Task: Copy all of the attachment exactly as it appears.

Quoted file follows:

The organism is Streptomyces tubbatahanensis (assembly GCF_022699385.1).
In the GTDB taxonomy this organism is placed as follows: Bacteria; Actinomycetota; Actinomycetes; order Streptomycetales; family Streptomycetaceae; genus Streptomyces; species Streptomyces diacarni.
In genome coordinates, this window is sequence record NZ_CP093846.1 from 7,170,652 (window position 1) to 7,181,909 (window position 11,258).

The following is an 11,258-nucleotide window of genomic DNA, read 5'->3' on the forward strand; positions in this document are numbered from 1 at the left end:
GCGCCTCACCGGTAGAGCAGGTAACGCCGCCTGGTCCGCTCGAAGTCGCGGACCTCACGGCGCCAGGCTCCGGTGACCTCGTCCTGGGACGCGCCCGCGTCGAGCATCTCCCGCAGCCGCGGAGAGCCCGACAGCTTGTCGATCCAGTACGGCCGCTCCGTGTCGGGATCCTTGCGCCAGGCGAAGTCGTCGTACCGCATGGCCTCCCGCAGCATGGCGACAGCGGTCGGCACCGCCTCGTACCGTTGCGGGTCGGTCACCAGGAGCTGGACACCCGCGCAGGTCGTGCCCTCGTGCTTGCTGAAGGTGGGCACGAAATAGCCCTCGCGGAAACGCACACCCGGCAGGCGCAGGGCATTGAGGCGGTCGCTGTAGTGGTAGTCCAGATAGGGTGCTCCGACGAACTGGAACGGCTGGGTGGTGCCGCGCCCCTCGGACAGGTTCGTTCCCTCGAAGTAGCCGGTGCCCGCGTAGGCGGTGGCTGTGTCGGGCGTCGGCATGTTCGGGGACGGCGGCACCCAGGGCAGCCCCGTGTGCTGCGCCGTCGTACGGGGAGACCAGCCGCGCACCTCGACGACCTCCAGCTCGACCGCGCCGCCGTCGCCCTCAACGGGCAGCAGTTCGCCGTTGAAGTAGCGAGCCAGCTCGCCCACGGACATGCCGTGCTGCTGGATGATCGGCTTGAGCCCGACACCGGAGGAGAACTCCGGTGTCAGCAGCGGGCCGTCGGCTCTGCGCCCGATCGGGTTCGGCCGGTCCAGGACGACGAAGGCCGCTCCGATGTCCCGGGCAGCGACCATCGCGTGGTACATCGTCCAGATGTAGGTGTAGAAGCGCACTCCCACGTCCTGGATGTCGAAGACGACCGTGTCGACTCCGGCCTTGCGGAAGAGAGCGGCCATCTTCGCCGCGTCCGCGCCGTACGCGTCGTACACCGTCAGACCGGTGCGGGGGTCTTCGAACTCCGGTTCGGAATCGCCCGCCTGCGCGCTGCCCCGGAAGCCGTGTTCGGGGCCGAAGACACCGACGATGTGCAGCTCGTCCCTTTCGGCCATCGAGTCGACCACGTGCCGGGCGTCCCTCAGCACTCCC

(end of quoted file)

The organism is Streptomyces tubbatahanensis (assembly GCF_022699385.1).
In the GTDB taxonomy this organism is placed as follows: Bacteria; Actinomycetota; Actinomycetes; order Streptomycetales; family Streptomycetaceae; genus Streptomyces; species Streptomyces diacarni.
In genome coordinates, this window is sequence record NZ_CP093846.1 from 7,170,652 (window position 1) to 7,181,909 (window position 11,258).

The following is an 11,258-nucleotide window of genomic DNA, read 5'->3' on the forward strand; positions in this document are numbered from 1 at the left end:
GCGCCTCACCGGTAGAGCAGGTAACGCCGCCTGGTCCGCTCGAAGTCGCGGACCTCACGGCGCCAGGCTCCGGTGACCTCGTCCTGGGACGCGCCCGCGTCGAGCATCTCCCGCAGCCGCGGAGAGCCCGACAGCTTGTCGATCCAGTACGGCCGCTCCGTGTCGGGATCCTTGCGCCAGGCGAAGTCGTCGTACCGCATGGCCTCCCGCAGCATGGCGACAGCGGTCGGCACCGCCTCGTACCGTTGCGGGTCGGTCACCAGGAGCTGGACACCCGCGCAGGTCGTGCCCTCGTGCTTGCTGAAGGTGGGCACGAAATAGCCCTCGCGGAAACGCACACCCGGCAGGCGCAGGGCATTGAGGCGGTCGCTGTAGTGGTAGTCCAGATAGGGTGCTCCGACGAACTGGAACGGCTGGGTGGTGCCGCGCCCCTCGGACAGGTTCGTTCCCTCGAAGTAGCCGGTGCCCGCGTAGGCGGTGGCTGTGTCGGGCGTCGGCATGTTCGGGGACGGCGGCACCCAGGGCAGCCCCGTGTGCTGCGCCGTCGTACGGGGAGACCAGCCGCGCACCTCGACGACCTCCAGCTCGACCGCGCCGCCGTCGCCCTCAACGGGCAGCAGTTCGCCGTTGAAGTAGCGAGCCAGCTCGCCCACGGACATGCCGTGCTGCTGGATGATCGGCTTGAGCCCGACACCGGAGGAGAACTCCGGTGTCAGCAGCGGGCCGTCGGCTCTGCGCCCGATCGGGTTCGGCCGGTCCAGGACGACGAAGGCCGCTCCGATGTCCCGGGCAGCGACCATCGCGTGGTACATCGTCCAGATGTAGGTGTAGAAGCGCACTCCCACGTCCTGGATGTCGAAGACGACCGTGTCGACTCCGGCCTTGCGGAAGAGAGCGGCCATCTTCGCCGCGTCCGCGCCGTACGCGTCGTACACCGTCAGACCGGTGCGGGGGTCTTCGAACTCCGGTTCGGAATCGCCCGCCTGCGCGCTGCCCCGGAAGCCGTGTTCGGGGCCGAAGACACCGACGATGTGCAGCTCGTCCCTTTCGGCCATCGAGTCGACCACGTGCCGGGCGTCCCTCAGCACTCCC